March 8, 2012
Amazon does not own long form journalism
by Paul Oliver
It’s annoying enough to see a moniker as bad as the “Kindle Single” find a lasting place in the bibliographic lexicon, but it’s far more frustrating to find it understood as anything other than branding. In a New York Times article discussing the pleasures and pitfalls of reading long form journalism published as digital exclusives, critic Dwight Garner forgets a couple of crucial details in an otherwise enlightening article. Let’s see if you can spot them:
Here’s what Kindle Singles actually are: probably the best reason to buy an e-reader in the first place. They’re works of long-form journalism that seek out that sweet spot between magazine articles and hardcover books. Amazon calls them “compelling ideas expressed at their natural length.” If I didn’t loathe the word “compelling,” I’d think that wasn’t a half-bad slogan.
I recently sat down and read 15 of these boutique minibooks. Most are blah; a few are so subliterate they made my temples ache. But several — like John Hooper’s reportage on the Costa Concordia disaster, Jane Hirshfield on haiku and Jonathan Mahler on Joe Paterno — are so good they awaken you to the promise of what feels almost like a new genre: long enough for genuine complexity, short enough that you don’t need journalistic starches and fillers.
That’s right: The article portrays these works as Kindle exclusives. Later in the article we find these two Amazon-reveling paragraphs:
Many of these minibooks have interesting premises but fail to deliver entirely. These include “Blindsight,” by Chris Colin, about the Hollywood producer of films like “C.H.U.D. II” who suffered serious brain trauma in a car accident and came back an oddly changed man. Mr. Colin is a fine writer, but this is an Oliver Sacks-type story that needed an Oliver Sacks.
Others ride blithely off the rails. Lawrence Lessig, a Harvard Law School professor, has written “One Way Forward: The Outsider’s Guide to Fixing the Republic” ($1.99). It’s about how money has ruined politics, and about how Tea Partiers and Occupy Wall Streeters should collaborate to fix this problem. Mr. Lessig is right, but he’s insufferable. His book is earnest, patronizing and so dull that I flipped my Kindle over, searching for a snooze button.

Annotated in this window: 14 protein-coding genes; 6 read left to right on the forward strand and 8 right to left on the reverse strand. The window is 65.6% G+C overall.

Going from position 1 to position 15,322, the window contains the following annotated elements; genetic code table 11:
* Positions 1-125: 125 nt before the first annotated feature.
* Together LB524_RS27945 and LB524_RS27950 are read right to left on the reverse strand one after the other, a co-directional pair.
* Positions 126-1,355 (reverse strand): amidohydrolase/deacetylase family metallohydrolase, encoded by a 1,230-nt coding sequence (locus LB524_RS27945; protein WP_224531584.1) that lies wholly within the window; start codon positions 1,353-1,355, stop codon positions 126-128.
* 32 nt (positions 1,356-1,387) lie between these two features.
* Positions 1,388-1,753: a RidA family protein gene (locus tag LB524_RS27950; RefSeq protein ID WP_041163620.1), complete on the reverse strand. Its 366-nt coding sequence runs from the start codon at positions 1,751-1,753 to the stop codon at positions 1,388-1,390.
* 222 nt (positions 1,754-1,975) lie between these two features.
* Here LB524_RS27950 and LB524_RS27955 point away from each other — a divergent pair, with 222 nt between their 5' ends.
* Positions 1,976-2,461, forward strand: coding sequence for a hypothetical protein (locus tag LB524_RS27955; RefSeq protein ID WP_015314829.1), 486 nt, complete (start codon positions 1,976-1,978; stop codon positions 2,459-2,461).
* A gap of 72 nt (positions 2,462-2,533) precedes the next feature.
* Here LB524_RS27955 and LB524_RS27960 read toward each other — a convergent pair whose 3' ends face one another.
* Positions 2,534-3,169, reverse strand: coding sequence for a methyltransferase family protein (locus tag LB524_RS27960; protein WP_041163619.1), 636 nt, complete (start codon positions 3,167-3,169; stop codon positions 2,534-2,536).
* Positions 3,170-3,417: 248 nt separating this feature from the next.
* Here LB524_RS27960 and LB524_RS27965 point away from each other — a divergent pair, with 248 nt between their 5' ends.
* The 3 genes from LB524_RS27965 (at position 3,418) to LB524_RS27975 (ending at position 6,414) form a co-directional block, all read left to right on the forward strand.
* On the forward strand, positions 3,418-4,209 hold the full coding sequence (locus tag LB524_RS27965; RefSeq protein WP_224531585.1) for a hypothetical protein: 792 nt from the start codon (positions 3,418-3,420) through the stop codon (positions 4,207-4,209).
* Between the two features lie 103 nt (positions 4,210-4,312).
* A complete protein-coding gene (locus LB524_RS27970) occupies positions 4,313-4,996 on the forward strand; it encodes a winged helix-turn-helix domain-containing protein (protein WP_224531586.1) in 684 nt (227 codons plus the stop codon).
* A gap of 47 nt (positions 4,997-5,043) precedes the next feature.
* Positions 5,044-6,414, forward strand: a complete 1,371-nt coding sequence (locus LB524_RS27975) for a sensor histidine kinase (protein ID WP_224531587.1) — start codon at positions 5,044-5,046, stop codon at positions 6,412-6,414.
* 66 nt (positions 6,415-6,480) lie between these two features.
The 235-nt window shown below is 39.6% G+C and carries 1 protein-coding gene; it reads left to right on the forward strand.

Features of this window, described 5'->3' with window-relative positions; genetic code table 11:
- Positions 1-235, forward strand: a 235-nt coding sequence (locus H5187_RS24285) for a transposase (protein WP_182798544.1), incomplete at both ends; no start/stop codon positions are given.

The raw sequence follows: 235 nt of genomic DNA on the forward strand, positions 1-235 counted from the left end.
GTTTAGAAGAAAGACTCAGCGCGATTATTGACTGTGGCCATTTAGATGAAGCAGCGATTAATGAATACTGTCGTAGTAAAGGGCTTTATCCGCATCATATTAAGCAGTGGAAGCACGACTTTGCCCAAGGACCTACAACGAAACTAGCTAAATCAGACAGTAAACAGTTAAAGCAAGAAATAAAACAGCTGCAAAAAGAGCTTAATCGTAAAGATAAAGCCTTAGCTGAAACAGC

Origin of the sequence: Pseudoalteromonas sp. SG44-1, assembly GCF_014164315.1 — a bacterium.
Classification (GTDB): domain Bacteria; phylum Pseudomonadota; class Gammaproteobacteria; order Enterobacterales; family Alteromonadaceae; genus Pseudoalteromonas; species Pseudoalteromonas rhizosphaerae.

Melville House hosted an event a few weeks ago with one of the leading publishers of long form digital nonfiction, The Atavist, and it was incredibly well-attended, entertaining and proof that the realm of digital journalism can still create a sense of community. That concept, as well as the individual reviews of these books in Garner’s Times article, certainly demonstrates how interesting and important such a publishing style can be. Where the article goes wrong is in its incessant branding on behalf of Amazon.com.
The “Kindle Single” is just one company’s (Amazon) name for long form journalism published as eBook original. That’s it. There is no other magic arrangement. All of the books discussed in the article are available on the Nook and can be purchased on BN.com as easily as they can on Amazon. While some of the book in the article have yet to wind their into the Google eBookstore (Google Play, I mean) many of these books, like The Atavist’s My Mother’s Lover by David Dobbs, are available on Google, and therefore also from your local bookstore, like, say, WORD in Brooklyn. Buy it from them for $1.59 and help support a wonderful indie.
This of course is part of the problem with the reportage of the eBook market. Amazon’s advertising dollar has crept into the cultural subconscious, and the message being echoed is singular: We are the only game in town.
Meanwhile the market is increasingly diverse, and you can buy a wonderful publication from a cutting edge platform like The Atavist from your neighborhood bookstore. There are hurdles, no doubt. Google appears to be making yet another facelift to their eBookstore, and not all indies are as savvy as WORD, but if we continue along this homogenous portrayal of the eBook market we will end up with just that.
Paul Oliver is the marketing manager of Melville House. Previously he was co-owner of Wolfgang Books in Philadelphia.